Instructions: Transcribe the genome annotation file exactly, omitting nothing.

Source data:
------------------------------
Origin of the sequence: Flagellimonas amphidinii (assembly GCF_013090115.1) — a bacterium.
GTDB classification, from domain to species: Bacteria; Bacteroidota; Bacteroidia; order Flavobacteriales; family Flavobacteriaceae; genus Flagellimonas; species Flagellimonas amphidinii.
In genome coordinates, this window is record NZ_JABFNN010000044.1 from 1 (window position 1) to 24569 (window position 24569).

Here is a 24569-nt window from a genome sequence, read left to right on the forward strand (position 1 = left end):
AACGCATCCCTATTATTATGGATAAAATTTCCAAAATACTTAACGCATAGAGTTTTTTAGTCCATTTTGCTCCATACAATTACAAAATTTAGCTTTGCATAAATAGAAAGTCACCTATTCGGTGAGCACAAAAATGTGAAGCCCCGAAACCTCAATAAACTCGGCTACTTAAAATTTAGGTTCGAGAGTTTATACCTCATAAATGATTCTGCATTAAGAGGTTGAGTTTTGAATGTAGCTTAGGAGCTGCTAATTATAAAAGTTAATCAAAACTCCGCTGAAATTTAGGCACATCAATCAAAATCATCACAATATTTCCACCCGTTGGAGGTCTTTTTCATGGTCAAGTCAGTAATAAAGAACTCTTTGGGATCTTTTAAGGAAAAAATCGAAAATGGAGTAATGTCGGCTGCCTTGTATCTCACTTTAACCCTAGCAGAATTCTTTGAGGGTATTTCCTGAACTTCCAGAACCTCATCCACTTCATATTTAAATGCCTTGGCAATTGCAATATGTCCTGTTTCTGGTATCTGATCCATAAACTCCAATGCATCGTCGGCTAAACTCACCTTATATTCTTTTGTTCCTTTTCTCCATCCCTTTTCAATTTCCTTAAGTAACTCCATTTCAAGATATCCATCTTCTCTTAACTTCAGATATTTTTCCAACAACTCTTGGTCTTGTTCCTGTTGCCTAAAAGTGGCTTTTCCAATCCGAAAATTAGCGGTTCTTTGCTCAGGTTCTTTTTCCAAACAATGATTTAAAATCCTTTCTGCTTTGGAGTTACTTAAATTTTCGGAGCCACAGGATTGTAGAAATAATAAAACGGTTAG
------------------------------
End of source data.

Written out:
Origin of the sequence: Flagellimonas amphidinii (assembly GCF_013090115.1) — a bacterium.
GTDB classification, from domain to species: Bacteria; Bacteroidota; Bacteroidia; order Flavobacteriales; family Flavobacteriaceae; genus Flagellimonas; species Flagellimonas amphidinii.
In genome coordinates, this window is record NZ_JABFNN010000044.1 from 1 (window position 1) to 24569 (window position 24569).

Here is a 24569-nt window from a genome sequence, read left to right on the forward strand (position 1 = left end):
AACGCATCCCTATTATTATGGATAAAATTTCCAAAATACTTAACGCATAGAGTTTTTTAGTCCATTTTGCTCCATACAATTACAAAATTTAGCTTTGCATAAATAGAAAGTCACCTATTCGGTGAGCACAAAAATGTGAAGCCCCGAAACCTCAATAAACTCGGCTACTTAAAATTTAGGTTCGAGAGTTTATACCTCATAAATGATTCTGCATTAAGAGGTTGAGTTTTGAATGTAGCTTAGGAGCTGCTAATTATAAAAGTTAATCAAAACTCCGCTGAAATTTAGGCACATCAATCAAAATCATCACAATATTTCCACCCGTTGGAGGTCTTTTTCATGGTCAAGTCAGTAATAAAGAACTCTTTGGGATCTTTTAAGGAAAAAATCGAAAATGGAGTAATGTCGGCTGCCTTGTATCTCACTTTAACCCTAGCAGAATTCTTTGAGGGTATTTCCTGAACTTCCAGAACCTCATCCACTTCATATTTAAATGCCTTGGCAATTGCAATATGTCCTGTTTCTGGTATCTGATCCATAAACTCCAATGCATCGTCGGCTAAACTCACCTTATATTCTTTTGTTCCTTTTCTCCATCCCTTTTCAATTTCCTTAAGTAACTCCATTTCAAGATATCCATCTTCTCTTAACTTCAGATATTTTTCCAACAACTCTTGGTCTTGTTCCTGTTGCCTAAAAGTGGCTTTTCCAATCCGAAAATTAGCGGTTCTTTGCTCAGGTTCTTTTTCCAAACAATGATTTAAAATCCTTTCTGCTTTGGAGTTACTTAAATTTTCGGAGCCACAGGATTGTAGAAATAATAAAACGGTTAG